Helpful articles to aid Management Companies, Board Members, and Housing Cooperative Professionals in handling complex legal issues.

Quick Tips: The Legal Defense of Accord & Satisfaction, and how it can be used to thwart equity disputes with former members.

Membership Equity in a cooperative housing corporation is one of most fundamental characteristics, and benefits recognized in this unique form of housing and stock ownership. For housing cooperatives where members gain equity in their membership or stock certificate, whether or not based on increased value of the dwelling unit, improvements, or general trends in real estate markets, in instances where a member sells their membership, the return equity amounts frequently become issues of legal dispute. These disputes, if unresolved, can easily reach a point where a former member files a lawsuit against the Cooperative seeking money damages.


Cooperative Expenditures

You may be curious as to how a Cooperative Board of Directors determines how to expend its cooperative finances. As Cooperatives are formed as non-profit corporations, any monies derived from carrying charges from members go straight to the operation and management of the Cooperative. However, the expenditure of financials can vary from Cooperative to Cooperative depending on how a Cooperative is organized.


Spotting a Strawman and the Distinction Between Guests and Unauthorized Occupants.

Every Housing Cooperative establishes a set of membership application and eligibility criteria. Screening applications, while itself is not an unlawful practice if decisions do not violate the Fair Housing Act for discrimination against one or more protected classes (i.e., race or color, religion, sex, national origin, familial status or disability) or other relative federal, state and local laws, serves a legitimate purpose. These purposes include insuring that members can meet financial obligations, that members and their immediate family meet occupancy standards for certain sized dwelling units, and passing criminal background checks.


Is Nepotism Effecting Your Cooperative?

All housing cooperatives either have a requirement that all members of the Board are to also be members of the corporation, or, that at least a majority of the Board must be members of the corporation. Not all housing cooperatives, however, have any requirement when it comes to how the members themselves are qualified to be on the Board of Directors.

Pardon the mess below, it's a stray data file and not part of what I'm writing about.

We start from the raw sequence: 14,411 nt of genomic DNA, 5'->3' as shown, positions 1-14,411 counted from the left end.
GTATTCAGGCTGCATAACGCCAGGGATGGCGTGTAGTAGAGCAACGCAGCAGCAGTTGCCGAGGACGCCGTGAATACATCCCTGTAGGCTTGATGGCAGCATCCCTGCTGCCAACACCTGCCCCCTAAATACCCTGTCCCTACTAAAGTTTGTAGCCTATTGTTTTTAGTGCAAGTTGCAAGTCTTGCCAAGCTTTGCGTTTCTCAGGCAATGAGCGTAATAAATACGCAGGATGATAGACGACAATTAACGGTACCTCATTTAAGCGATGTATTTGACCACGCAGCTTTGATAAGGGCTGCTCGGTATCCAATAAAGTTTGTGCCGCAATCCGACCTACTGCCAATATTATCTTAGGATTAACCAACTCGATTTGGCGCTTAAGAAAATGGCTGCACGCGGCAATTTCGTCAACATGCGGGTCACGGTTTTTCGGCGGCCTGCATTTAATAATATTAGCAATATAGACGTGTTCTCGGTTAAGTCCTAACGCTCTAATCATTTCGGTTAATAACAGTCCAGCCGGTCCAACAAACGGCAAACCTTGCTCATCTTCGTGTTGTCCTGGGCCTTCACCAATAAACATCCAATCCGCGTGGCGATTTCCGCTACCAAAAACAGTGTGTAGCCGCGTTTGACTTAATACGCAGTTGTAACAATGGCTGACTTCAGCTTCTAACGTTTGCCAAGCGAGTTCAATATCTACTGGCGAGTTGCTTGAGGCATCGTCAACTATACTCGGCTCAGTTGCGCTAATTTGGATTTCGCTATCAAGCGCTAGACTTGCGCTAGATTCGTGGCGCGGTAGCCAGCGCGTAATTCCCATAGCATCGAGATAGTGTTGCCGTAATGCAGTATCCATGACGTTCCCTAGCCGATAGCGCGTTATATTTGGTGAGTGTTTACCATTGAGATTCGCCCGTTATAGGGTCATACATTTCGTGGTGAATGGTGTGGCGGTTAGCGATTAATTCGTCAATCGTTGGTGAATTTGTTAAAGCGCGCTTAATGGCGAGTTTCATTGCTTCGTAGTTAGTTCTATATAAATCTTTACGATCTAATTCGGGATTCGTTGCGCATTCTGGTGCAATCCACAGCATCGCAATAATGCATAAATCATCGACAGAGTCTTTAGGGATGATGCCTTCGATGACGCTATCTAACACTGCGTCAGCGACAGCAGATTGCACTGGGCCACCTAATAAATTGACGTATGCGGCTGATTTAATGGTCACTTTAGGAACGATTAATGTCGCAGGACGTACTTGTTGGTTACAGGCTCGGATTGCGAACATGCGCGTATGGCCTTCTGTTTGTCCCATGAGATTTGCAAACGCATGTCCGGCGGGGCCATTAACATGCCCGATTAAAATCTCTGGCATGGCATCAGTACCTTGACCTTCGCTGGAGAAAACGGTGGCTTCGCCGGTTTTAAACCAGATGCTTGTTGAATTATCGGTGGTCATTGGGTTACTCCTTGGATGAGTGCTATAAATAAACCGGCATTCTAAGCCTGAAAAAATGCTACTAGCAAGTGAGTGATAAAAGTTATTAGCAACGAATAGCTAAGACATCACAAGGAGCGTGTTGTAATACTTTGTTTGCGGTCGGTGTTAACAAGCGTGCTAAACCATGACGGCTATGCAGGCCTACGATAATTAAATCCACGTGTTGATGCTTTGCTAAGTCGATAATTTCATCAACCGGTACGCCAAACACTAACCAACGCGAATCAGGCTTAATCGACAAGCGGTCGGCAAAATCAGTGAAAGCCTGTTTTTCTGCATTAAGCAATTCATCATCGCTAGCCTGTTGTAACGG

After the Mortgage is Paid Off Changes to the Governing Documents

When HUD is no longer involved, there are two schools of thought as to whether the governing documents should be amended. There is the “Do Nothing School.” The rationale given is that by operation of law, the obsolete references in the articles and bylaws are void; thus, it is unnecessary to amend them.


After the Mortgage Payoff Options for the Cooperative

Excitement is growing as cooperatives that were developed over three decades ago look ahead to the day when their original mortgages are finally paid off. Boards everywhere are asking that lies ahead, and how they should prepare. This article gives valuable guidance on how to look at the issue and to plan properly for the mortgage burning (and its corresponding HUD regulatory agreement termination) event.


Knowing Your Governing Documents

The governing documents of your cooperative are the tools of corporate control. They set the ground rules within which the members and board must operate. They are the standards by which courts will judge issues. Ignorance of them and how they work among themselves will leave you defenseless to those who do know how to use them. It is the difference between winning and losing.


Preserving the Cooperative into the Future

As most cooperatives reach the point where their original mortgages are paid off, and the HUD Regulatory Agreement ends, a debate occurs on whether they should remain as a form of housing cooperative, or convert to condominiums. We have written an article on this debate and will not reiterate it here; rather this article will present some strategies to help those boards that want to remain as a cooperative by taking steps to prevent future boards or memberships from undoing the decision.


What to do if a Member has Lost, Misplaced, or Destroyed his/her Membership

Many of us have recently spent time cleaning and organizing our homes during the shelter in place/stay at home orders. This may have even included organizing your most vital documents. Members living in a cooperative have an extra vital document to keep in a safe place and that is his/her membership or stock certificate.